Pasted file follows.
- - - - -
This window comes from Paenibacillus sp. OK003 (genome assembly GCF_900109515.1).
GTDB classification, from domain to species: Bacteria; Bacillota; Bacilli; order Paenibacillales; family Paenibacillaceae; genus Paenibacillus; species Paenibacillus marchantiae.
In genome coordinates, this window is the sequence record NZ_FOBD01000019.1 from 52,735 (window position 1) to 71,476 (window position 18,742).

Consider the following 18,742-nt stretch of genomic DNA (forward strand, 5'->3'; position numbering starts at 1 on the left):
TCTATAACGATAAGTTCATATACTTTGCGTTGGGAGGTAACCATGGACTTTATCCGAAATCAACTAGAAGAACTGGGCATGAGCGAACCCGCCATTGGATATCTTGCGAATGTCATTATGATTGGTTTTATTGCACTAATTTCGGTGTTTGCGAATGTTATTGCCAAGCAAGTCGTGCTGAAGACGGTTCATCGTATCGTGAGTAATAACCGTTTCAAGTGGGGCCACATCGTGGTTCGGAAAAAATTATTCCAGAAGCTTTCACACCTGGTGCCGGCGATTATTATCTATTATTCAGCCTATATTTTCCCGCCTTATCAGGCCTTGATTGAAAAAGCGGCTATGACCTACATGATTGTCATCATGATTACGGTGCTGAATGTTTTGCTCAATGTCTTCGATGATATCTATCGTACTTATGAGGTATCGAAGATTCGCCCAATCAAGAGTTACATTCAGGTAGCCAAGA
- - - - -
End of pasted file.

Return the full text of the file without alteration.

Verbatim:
This window comes from Paenibacillus sp. OK003 (genome assembly GCF_900109515.1).
GTDB classification, from domain to species: Bacteria; Bacillota; Bacilli; order Paenibacillales; family Paenibacillaceae; genus Paenibacillus; species Paenibacillus marchantiae.
In genome coordinates, this window is the sequence record NZ_FOBD01000019.1 from 52,735 (window position 1) to 71,476 (window position 18,742).

Consider the following 18,742-nt stretch of genomic DNA (forward strand, 5'->3'; position numbering starts at 1 on the left):
TCTATAACGATAAGTTCATATACTTTGCGTTGGGAGGTAACCATGGACTTTATCCGAAATCAACTAGAAGAACTGGGCATGAGCGAACCCGCCATTGGATATCTTGCGAATGTCATTATGATTGGTTTTATTGCACTAATTTCGGTGTTTGCGAATGTTATTGCCAAGCAAGTCGTGCTGAAGACGGTTCATCGTATCGTGAGTAATAACCGTTTCAAGTGGGGCCACATCGTGGTTCGGAAAAAATTATTCCAGAAGCTTTCACACCTGGTGCCGGCGATTATTATCTATTATTCAGCCTATATTTTCCCGCCTTATCAGGCCTTGATTGAAAAAGCGGCTATGACCTACATGATTGTCATCATGATTACGGTGCTGAATGTTTTGCTCAATGTCTTCGATGATATCTATCGTACTTATGAGGTATCGAAGATTCGCCCAATCAAGAGTTACATTCAGGTAGCCAAGA